I graph the AAP numbers monthly:

    The game change has happened. As you note, only a few ebook publishers report. Small publishers and indie have a *far* larger market share in ebooks than print… so I make a few assumptions on indie/small publisher market share. We’re past 1/3rd ebook market share when other sources of ebooks are taken into account.


    1. There’s some great stuff on your site, and that’s very interesting about small/independent/micro publishers. Some of these guys will be 50% digital already, some more.

    1. It is dubious. Picture this: you hand over your book to your agent. Your agent says, “Hey, I have this self-publishing arm.”, but you decide you would rather the exposure and backing that goes with a trade publisher. Your agent comes back three months later and says, “I couldn’t sell this book but, hey, I have this self-publishing arm.” On the other side of the fence, editors will be hopping mad because agents will have gone into competition with them. If you were an editor, and an agent was in competition with you, would you trust them to bring your offer to the writer? Or would you go direct and cut out the middleman (the agent).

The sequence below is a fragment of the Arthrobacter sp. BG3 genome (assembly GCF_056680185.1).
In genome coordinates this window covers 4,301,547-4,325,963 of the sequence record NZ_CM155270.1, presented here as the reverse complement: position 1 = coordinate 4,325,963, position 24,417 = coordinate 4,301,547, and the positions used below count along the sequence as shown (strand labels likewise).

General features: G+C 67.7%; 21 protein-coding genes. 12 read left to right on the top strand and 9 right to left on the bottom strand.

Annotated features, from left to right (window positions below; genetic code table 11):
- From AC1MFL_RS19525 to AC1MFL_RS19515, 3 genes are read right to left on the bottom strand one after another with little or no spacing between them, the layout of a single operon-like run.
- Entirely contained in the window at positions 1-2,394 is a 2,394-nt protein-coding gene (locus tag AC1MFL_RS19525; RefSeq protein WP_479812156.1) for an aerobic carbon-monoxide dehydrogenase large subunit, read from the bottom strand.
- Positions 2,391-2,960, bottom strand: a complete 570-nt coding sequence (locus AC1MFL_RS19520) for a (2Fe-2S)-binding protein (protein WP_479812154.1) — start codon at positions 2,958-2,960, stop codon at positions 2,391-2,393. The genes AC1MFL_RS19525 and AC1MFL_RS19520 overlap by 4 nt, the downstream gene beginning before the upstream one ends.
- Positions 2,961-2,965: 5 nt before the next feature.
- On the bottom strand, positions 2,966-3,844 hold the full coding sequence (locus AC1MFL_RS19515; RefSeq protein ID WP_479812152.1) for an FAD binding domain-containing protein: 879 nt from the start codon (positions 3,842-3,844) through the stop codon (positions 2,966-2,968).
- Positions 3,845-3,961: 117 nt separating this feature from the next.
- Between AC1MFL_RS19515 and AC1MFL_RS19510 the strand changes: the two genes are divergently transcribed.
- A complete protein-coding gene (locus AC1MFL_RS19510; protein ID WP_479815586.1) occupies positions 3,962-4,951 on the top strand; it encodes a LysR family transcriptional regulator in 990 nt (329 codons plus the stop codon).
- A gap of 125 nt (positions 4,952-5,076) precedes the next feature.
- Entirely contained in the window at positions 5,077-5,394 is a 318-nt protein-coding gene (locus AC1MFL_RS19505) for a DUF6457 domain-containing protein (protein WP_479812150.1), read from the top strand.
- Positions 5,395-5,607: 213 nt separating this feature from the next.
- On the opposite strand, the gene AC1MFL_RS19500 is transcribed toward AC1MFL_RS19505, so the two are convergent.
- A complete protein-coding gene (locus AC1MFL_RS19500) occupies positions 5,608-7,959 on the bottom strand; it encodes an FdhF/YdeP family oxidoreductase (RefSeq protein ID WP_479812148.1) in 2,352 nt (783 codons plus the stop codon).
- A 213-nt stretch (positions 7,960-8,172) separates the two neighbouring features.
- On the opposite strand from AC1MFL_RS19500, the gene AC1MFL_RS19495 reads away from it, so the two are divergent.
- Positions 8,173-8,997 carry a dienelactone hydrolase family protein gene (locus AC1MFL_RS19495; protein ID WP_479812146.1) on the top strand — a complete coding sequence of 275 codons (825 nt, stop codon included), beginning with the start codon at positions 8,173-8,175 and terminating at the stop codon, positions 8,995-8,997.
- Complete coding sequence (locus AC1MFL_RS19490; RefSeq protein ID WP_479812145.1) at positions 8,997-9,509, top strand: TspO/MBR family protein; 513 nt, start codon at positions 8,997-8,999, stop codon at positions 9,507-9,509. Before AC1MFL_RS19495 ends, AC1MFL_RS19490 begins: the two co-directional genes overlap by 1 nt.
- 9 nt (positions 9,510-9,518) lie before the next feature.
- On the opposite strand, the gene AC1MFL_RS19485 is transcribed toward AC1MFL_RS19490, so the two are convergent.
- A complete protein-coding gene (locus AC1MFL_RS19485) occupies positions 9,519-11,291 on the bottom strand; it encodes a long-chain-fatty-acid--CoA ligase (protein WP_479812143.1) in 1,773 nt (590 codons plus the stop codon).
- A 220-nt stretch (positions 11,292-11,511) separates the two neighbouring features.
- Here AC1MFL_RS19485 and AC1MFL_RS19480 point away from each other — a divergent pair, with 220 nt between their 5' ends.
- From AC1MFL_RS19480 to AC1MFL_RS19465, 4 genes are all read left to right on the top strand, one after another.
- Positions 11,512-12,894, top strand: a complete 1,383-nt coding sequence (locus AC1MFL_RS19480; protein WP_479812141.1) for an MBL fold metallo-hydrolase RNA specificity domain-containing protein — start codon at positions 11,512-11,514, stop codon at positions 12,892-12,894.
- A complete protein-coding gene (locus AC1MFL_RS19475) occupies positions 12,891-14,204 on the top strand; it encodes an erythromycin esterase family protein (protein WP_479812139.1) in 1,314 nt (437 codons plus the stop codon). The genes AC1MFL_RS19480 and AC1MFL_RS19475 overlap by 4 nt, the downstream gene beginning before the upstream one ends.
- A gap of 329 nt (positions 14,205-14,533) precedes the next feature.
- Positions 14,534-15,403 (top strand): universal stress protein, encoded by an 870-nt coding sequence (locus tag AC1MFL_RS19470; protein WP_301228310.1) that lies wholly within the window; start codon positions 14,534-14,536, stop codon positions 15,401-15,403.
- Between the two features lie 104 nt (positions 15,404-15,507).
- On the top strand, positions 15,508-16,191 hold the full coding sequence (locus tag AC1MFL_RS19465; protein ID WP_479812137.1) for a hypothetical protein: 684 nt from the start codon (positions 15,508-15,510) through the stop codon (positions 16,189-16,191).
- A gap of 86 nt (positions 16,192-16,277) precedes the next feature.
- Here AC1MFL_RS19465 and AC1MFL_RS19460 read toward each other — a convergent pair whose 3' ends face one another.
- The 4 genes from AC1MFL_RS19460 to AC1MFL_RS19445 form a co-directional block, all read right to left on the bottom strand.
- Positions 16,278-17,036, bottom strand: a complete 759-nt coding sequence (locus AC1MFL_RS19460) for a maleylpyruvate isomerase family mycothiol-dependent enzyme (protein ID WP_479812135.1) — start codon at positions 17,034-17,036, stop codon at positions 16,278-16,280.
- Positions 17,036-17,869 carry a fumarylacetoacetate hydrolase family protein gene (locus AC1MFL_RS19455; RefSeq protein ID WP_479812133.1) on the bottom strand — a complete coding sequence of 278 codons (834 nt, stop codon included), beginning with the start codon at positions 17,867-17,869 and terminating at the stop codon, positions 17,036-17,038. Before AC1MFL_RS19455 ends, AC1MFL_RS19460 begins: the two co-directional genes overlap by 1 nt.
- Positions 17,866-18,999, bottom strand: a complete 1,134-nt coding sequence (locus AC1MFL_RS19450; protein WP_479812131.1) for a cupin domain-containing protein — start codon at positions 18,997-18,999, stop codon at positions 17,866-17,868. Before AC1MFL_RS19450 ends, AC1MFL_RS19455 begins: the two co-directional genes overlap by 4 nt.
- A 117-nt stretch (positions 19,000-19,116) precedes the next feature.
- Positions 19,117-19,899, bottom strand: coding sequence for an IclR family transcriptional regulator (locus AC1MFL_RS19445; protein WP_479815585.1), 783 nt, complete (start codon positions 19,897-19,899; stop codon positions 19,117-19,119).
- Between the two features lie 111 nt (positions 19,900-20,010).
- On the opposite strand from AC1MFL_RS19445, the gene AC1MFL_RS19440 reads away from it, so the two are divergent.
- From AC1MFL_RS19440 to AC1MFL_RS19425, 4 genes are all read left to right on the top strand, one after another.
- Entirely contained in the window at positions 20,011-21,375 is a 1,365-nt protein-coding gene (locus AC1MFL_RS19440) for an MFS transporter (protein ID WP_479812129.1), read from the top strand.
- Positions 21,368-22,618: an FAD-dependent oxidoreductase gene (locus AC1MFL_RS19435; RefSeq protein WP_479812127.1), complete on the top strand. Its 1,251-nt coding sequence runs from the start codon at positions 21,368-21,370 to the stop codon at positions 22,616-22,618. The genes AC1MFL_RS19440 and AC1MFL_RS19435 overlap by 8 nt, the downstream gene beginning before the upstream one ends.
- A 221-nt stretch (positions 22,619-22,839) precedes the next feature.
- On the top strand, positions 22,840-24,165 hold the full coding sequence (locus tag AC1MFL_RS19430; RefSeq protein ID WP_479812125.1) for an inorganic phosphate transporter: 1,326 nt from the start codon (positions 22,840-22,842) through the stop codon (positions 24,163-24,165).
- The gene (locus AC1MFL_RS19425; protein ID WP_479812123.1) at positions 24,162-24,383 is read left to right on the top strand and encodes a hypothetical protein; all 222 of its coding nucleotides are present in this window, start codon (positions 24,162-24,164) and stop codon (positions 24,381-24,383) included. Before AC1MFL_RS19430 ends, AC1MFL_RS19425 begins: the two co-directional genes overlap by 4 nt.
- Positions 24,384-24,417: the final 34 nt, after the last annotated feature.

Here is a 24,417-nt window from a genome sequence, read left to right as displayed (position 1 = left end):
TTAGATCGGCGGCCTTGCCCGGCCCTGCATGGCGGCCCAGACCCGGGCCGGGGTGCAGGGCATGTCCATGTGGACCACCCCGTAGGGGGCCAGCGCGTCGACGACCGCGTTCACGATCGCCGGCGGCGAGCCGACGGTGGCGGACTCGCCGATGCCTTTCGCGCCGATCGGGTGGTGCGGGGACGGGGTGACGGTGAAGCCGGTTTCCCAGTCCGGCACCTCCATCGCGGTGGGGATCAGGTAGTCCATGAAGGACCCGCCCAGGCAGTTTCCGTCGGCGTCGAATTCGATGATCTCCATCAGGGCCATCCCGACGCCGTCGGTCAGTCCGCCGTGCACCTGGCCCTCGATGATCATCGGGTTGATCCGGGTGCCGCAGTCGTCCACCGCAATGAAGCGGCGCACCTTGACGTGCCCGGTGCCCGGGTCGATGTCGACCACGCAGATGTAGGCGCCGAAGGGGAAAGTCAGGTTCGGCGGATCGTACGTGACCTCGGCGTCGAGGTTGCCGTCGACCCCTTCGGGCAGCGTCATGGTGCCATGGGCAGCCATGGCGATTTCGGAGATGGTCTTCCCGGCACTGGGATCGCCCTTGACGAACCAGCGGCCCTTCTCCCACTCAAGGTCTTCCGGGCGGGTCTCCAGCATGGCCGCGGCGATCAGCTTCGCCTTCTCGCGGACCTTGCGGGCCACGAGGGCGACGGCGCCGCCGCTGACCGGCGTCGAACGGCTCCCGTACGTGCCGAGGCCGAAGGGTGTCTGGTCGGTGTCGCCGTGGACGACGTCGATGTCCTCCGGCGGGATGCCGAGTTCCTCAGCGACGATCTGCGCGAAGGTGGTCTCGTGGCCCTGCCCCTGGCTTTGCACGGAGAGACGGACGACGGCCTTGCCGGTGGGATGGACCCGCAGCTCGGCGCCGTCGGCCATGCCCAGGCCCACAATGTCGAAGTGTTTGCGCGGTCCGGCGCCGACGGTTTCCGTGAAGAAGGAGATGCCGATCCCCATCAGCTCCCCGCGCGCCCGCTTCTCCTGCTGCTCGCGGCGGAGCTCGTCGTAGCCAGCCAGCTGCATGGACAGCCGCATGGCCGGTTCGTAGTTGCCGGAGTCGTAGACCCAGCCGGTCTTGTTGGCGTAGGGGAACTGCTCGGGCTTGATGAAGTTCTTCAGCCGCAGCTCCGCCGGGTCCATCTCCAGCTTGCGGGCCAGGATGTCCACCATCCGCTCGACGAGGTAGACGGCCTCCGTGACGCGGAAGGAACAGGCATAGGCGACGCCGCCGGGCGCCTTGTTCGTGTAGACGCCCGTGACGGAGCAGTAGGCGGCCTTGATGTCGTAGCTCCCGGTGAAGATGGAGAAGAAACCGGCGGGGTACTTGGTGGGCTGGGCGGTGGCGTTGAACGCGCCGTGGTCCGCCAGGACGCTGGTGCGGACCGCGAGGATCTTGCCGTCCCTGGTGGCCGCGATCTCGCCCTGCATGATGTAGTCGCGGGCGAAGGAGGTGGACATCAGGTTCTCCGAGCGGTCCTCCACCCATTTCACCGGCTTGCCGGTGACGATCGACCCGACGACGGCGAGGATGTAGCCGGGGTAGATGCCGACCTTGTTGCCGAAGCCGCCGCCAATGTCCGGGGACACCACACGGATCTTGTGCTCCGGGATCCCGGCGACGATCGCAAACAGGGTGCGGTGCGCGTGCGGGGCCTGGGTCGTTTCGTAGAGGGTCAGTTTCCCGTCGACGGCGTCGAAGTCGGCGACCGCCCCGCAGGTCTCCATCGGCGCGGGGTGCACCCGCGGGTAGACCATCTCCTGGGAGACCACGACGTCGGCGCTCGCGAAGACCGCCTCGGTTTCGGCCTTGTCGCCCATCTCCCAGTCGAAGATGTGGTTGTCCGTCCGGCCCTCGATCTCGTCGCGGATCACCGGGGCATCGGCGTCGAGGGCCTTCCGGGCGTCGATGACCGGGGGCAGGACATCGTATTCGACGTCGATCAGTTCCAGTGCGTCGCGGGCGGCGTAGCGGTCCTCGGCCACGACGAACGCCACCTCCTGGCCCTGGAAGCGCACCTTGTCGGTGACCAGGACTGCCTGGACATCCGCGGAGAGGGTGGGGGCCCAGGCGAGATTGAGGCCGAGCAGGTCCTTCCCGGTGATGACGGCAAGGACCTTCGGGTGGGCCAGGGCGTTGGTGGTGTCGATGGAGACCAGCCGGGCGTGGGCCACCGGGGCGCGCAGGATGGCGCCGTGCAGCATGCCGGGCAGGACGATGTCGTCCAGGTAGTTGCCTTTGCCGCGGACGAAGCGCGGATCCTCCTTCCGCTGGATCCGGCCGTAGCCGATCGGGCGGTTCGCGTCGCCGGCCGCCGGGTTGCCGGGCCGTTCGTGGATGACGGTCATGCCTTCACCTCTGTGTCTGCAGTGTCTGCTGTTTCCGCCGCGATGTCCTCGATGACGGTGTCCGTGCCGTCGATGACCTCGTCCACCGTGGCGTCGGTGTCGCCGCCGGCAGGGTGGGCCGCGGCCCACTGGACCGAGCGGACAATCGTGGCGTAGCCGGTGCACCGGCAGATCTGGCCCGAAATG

As far as I see it, an agent cannot become a publisher and remain an agent without serious conflict issues.

  3. David,

    Quick point re: figures. For sure ebook sales were the single biggest category but this reflects a problem with how those figures are compiled and collated rather than anything else. By that I mean, when you look at the aggregate print sales vs the digital figure, print winds very handily. The only reason digital wins as a single category is because it is not sub-segmented like print.

    That said, I don’t disagree with your general point, digital sales are rising really very quickly and are rapidly becoming a huge part of the US market. In term of your conclusions, I’d say many if not all of them have been true for a good time already.

    1) Has been happening for a good few years now
    2) Not so sure about this, after all much of the rich sales data is held large tech firms who KNOW the value of data
    3) Splitting off ebook rights is inevitable (see HMH’s deal re: Amazon’s print rights for Encore etc.)
    4) Yup
    5) Yup
    6) Yup, though you could argue this has happened already!


    1. Eoin,